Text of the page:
Most importantly, there is no indication that Caravan ever formally presented these calculations to AZO as a statement of its claims for damages until the motion for summary judgment. The court finds that AZO's recalculations of these figures do not require expert testimony, that the defendant's recalculations are not lacking in foundation, and finds that a material issue of fact exists as to Caravan's damages during the first week of production.
The plaintiff's motion is otherwise granted.
2. AZO Defense Paragraph 2
Caravan has moved for summary judgment as to Paragraph 2 of AZO's Comparative Fault Defense, which asserts that Sefar caused the accident by making a defective screen, as well as any claim by AZO that the accident was caused by the screen frame, rather than the screen itself. In its Response, AZO agrees that it will not assert that the screen frame caused the accident. It argues, however, that the existence of a manufacturing defect by Sefar remains in question.
Caravan's motion focuses on the report and deposition testimony of AZO's expert, Stephen Philip Buckley, P.E. The report sets forth sixteen numbered opinions, none of which state that Sefar did anything to cause the screen failure. Nor does the report otherwise state that Sefar did anything to cause the failure. Caravan further notes that in his January 25, 2015, deposition, Buckley explicitly discounted the existence of a manufacturing defect:
Q. And is it your understanding that it was [Caravan expert] Dr. [Thomas] Eagar's opinion that some of those hardness variations were, perhaps, causative to the screen failure?
A. I got very distinctly that he thought it was causative, but I disagree.
Q. Disagree. Okay. So - that was my next question. It's your opinion that any variations in the hardness discovered during the testing were not causative to the screen failure, but, rather, were a result of the failure?
Further into his deposition, Buckley attributed the failure to overloading, not variation in wire diameter.
Q. You're not critical of the material Sefar used to make the screen - the broken screen?
A. I wouldn't agree with that.
Q. Okay. What is your criticism of the material?
A. The material measurements that I made characterized both the broken screen, the used screens - actually, when I say "both, " I should say all of the broken, the used, and the new screens. The material dimensions of the diameters of those wires was smaller than I would have expected, based on the manufacturing process. And because they were smaller, I believe that they did not have the characteristics that were stated to be actual measurements of that wire made by the wire manufacturer.
Q. Okay. So I think we can get that a little more specific. I believe the specs for the wire called for a diameter of.0065 inches?
A. That's correct.
Q. And you're saying some of the measurements indicated diameters smaller - wire diameters smaller than.0065 inches?
Q. Do you believe those variations in diameter were causative of the failure of the broken screen?
A. I think that they contributed to the failure of the broken screen.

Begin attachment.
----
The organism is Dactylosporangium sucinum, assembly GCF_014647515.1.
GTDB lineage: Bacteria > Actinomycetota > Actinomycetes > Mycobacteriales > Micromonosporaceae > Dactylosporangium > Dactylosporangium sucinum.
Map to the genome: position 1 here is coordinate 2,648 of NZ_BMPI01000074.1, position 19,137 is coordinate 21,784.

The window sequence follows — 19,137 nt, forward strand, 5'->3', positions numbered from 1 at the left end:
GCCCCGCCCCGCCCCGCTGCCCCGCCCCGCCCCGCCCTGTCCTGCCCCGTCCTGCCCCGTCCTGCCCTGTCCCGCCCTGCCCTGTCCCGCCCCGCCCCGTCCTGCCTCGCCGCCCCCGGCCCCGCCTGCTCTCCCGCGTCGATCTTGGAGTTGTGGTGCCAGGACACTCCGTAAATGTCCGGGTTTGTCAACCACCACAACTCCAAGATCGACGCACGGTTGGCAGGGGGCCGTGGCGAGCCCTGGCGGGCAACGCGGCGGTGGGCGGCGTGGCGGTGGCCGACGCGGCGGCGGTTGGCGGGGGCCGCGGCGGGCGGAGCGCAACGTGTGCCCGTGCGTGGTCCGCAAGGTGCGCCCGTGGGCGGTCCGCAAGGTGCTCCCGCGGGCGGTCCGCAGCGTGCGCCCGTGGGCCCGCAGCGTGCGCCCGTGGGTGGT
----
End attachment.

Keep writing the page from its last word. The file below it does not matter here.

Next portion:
Q. Explain to me how.
A. Causative is an interesting word. Causative - the mode of failure is what you get from a causative situation. A contributing situation is something that contributed to the cause of failure. In my opinion, the cause of failure was overload. A contributing factor was the wire diameter.
Q. Assuming the diameters you found existed at the - when the screen was installed in operation, if there had not been an overload, would the screen have failed?
A. I think it's highly unlikely.
Q. So without the overload, but given smaller wire diameters, you think it's more likely than not that the screen would have remained intact?
Buckley testified that he had no other criticisms of the material Sefar used, other than the variation in wire diameter.
In contrast to Buckley, Caravan's forensic expert on the cause of the screen failure, Dr. Thomas Eagar, has attributed some of the fault for the accident to Sefar. Dr. Eagar wrote in his report:
3. It is noted that the lower mesh screen shown in Figure 1 is relatively intact after four weeks of service, while the upper mesh has been destroyed. Based on the microhardness test results from Colorado Metallurgical Services, the upper mesh has vastly higher hardness (strength) on samples CA20 and CA21 than do samples CAl and CA2 or the broken sample. This higher and highly non-uniform wire strength in the CA20 and CA21 wire supplied by Sefar is the most probable cause of the rapid failure of the upper broken mesh. The steel is much more susceptible to stress corrosion cracking at these higher hardness levels [Exhibit A]. The SEM photographs of samples CA20 and CA21 show much coarser and more distinct fatigue striations than do the fractures of samples CAl and CA2. See Figures 2 A and B as compared with Figures 2 C and D. The coarser fatigue striations in samples CA20 and CA21 are the most probable cause of the rapid crack growth.
In its motion, Caravan attempts to mitigate this attribution by stressing that Eagar subsequently testified in his deposition that the screen would have failed regardless of the wire diameter variations. (Dkt. 135, at 14).
The court finds that summary judgment should not issue. In the cited passage from his deposition, Dr. Eagar does not directly address his earlier attribution of fault against Sefar. Rather, Dr. Eagar is simply responding to representations by counsel as to a prior Order of this court. Dr. Eagar stresses that counsel "just told me about it, " and that he "didn't know that types of details of what was in the motion." (Dep. at 110). Dr. Eagar cautions that because he hasn't read the Order, "I'm not going to opine about the opinion." (Id. at 111).